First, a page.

“I encourage any (small to medium sized business) to really do their homework before using them,” Schroeder said. “If the companies are uneasy with it and I am not familiar with (the test), I would recommend using a third-party firm to administer or assess it.”

Growth business

The personality profiling that Succeedia, Vernal Management Consultants and Elite Human Capital employ in their services isn’t just paying off for clients. All three of the consulting firms are growing with their clients.

Succeedia recently opened a second office in Madison, where Farnsworth spends about half of her time. Erica Gumieny, hired about three months ago, was recently named managing director of the Milwaukee office.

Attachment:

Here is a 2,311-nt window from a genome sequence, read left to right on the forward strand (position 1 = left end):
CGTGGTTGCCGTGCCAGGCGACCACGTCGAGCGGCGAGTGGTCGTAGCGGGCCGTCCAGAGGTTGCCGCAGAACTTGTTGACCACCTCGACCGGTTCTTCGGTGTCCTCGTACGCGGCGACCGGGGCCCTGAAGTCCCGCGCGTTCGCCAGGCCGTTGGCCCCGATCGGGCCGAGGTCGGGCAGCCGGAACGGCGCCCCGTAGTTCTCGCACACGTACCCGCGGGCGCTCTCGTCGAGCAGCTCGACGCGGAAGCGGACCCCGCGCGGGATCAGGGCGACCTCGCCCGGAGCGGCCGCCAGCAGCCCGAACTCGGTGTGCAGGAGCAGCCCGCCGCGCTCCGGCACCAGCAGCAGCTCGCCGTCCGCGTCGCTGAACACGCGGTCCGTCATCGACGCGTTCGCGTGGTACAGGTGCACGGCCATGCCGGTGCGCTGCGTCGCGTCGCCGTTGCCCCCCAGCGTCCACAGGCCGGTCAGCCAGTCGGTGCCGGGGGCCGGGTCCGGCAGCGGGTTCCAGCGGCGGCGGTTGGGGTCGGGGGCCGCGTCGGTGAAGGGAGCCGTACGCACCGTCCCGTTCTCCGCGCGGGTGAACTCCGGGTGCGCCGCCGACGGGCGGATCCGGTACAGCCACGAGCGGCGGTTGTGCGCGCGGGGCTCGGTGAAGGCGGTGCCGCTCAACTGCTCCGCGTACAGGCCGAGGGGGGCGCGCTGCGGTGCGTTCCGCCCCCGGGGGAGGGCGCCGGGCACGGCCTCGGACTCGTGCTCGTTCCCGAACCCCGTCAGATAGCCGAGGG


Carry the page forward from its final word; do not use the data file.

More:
Each of Succeedia’s offices have three full-time employees now, and the company will have a total of 10 employees by the end of the year, Farnsworth said.

Vernal Management plans to add two employees by the end of the year, Vernal said.

Elite Human Capital is on track to double its revenues this year, Schroeder said. The company and its 10 employees will move to a 4,000-square-foot building at 2880 S. Moorland Road next year. The firm also plans to launch a new division named Vendor Managed Service, which will serve as an intermediary between recruitment firms and large employers such as Johnson Controls Inc., Schroeder said. That new division will likely bring Elite Human Capital’s employment to 20, she said.

“We will intercept vendors and do pre-screening (of candidates),” Schroeder said. “We will use our own technology platform to manage it with trackable reporting to show which recruiters are giving us the best results.”